Windows to New Worlds
The South Carolina State Museum is bringing a whole new – and in many ways unique – perspective to those who visit.
By Jackie Perrone Photographs by Rob and Jon Photography
In 1988, South Carolina proudly unveiled its jewel-box of memory, The South Carolina State Museum, which quickly earned the title, “Smithsonian of the South.”
Today, 26 years later, a new unveiling takes place. Step outside and listen: that rushing sound you hear just may be coming from the oohs and aahs around the state.
The State Museum recently held a grand opening, revealing a wondrous display of new resources pointing toward the future. Its slogan of “Windows to New Worlds” hardly begins to describe the dazzling features which await a visitor to our state treasure trove. Some of the new features rate as “the only in the world.” Others are a “first” for our state or our nation. According to the forward-thinking leaders who headed up this project, we’re not playing catch-up; we’re leading the field for scholars and tourists and anyone else looking for a mind-expanding experience.
William Calloway is Executive Director of the State Museum. “We’ve engaged the best planners and builders in the country to make sure that everything we do here is state of the art,” he says. “The new resources will be offered for expanded hours, such as night vision, and with interactive capabilities we’re never had before.”
Calloway fits easily into his slot as director. He is a native of Charleston, with degrees in electrical engineering from Georgia Tech and Master of Business Administration from the University of Houston, Texas. After earning his stripes in theme-park development, he has brought his combination of technical expertise and capital development skills to the $21 Million expansion project at our iconic museum.
From the expanded entrance, which now includes a café, to the handsome new wing showing off the tools for reaching outer space, our State Museum offers exploration and entertainment for all ages.
This facility is the first of its kind in the U.S. to have under one roof an on-site and online observatory and classroom, a 55-foot digital planetarium dome and theater, a 4-D multi-sensory theater, plus an outdoor viewing terrace. This sets up our state to join the cutting edge of education, particularly in the critical areas of Science, Technology, Engineering and Mathematics (STEM).
A walk-through of the highlights:
The Boeing Observatory features a 1926 Alvan Clark 12 3/8” refracting telescope, sometimes known as “The Stradivarius” of its field. Old and classic, the telescope joins the 21st century with a new digital control system, with advanced technology that allows users to access the instrument remotely through the Internet. It was donated to our state museum by Columbia University in New York City, where South Carolina native Dr. Charles Townes studied. He went on to discover the laser and the maser which have revolutionized many areas of technology.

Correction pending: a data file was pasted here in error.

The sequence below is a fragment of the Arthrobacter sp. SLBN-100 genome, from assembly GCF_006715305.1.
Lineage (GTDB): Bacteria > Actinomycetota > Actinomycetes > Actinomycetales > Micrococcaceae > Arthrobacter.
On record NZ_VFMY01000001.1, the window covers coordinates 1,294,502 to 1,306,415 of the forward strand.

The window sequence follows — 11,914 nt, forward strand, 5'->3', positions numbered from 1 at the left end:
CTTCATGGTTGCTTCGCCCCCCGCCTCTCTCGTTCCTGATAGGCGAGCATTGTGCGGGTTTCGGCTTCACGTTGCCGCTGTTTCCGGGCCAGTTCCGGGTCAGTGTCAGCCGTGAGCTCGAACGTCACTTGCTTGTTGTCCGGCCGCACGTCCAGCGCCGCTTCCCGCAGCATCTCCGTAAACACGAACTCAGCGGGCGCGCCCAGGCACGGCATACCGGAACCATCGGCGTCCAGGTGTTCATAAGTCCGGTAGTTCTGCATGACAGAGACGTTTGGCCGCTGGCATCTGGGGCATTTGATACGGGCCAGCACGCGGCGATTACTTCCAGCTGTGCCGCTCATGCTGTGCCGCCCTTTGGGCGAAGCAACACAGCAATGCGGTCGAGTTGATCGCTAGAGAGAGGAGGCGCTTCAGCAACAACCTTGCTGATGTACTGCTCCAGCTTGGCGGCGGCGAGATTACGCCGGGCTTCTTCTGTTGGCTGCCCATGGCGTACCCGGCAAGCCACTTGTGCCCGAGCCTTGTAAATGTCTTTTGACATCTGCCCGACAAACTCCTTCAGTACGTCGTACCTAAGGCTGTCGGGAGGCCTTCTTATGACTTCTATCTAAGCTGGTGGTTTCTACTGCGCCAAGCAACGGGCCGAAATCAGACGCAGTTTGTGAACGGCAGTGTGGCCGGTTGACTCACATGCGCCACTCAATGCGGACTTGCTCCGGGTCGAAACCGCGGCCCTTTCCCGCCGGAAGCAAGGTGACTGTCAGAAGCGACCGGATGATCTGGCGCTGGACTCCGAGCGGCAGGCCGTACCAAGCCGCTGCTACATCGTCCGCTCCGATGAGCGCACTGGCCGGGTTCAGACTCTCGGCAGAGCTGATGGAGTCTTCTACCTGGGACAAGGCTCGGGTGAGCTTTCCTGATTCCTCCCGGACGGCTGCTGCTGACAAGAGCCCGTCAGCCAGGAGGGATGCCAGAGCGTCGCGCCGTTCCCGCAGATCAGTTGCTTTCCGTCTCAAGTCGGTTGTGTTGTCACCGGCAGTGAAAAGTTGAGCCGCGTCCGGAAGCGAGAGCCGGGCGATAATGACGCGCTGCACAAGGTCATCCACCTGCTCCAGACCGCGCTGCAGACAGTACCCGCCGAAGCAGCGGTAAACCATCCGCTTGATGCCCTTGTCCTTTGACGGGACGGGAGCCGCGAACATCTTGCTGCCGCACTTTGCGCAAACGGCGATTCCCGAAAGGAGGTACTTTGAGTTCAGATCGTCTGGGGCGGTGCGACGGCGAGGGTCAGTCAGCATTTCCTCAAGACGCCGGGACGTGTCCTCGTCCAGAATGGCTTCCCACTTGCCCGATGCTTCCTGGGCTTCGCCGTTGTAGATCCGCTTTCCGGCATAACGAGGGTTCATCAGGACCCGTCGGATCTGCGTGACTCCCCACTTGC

(Little-known fact about telescopes: no air conditioning allowed. Special glass in the area combats temperature extremes.)
This museum is the first in the U.S. to allow students and teachers remote control of a digitized vintage telescope for education purposes. School children have always flocked to the State Museum and attendance is expected to grow significantly, but now for the first time they can also take part in viewing while sitting in the home town classroom.
Professional development for teachers is part of the Boeing gift to our community.
The Rev. Dr. Solomon E. Jackson 4-D Theater is the only permanent 4-D theater in South Carolina, combining 3-D film experiences with the fourth dimension of real-life sensations such as scents, blasts of air, vibrating seats, and water spray. Short films will be shown on rotating schedules during museum hours; The Polar Express in 4D is scheduled for the November-December period. You may recognize the donor’s name as the Columbia resident who won mega-millions in the lottery several years ago. He now devotes his time to giving away that money in support of truly worthwhile causes.
The Blue Cross-Blue Shield Planetarium and Theater features a 55-foot dome-shaped projection screen, which brings the motion of the night sky to life. It is capable of showing the night sky from any location on Earth. Also it can show films on both space and non-space topics in an immersive format. Thus, audiences can “fly” through real-life models of the universe. Through the museum’s partnership with NASA, it also can access real-time experiences, such as a live shuttle launch or interacting with astronauts on the International Space Station.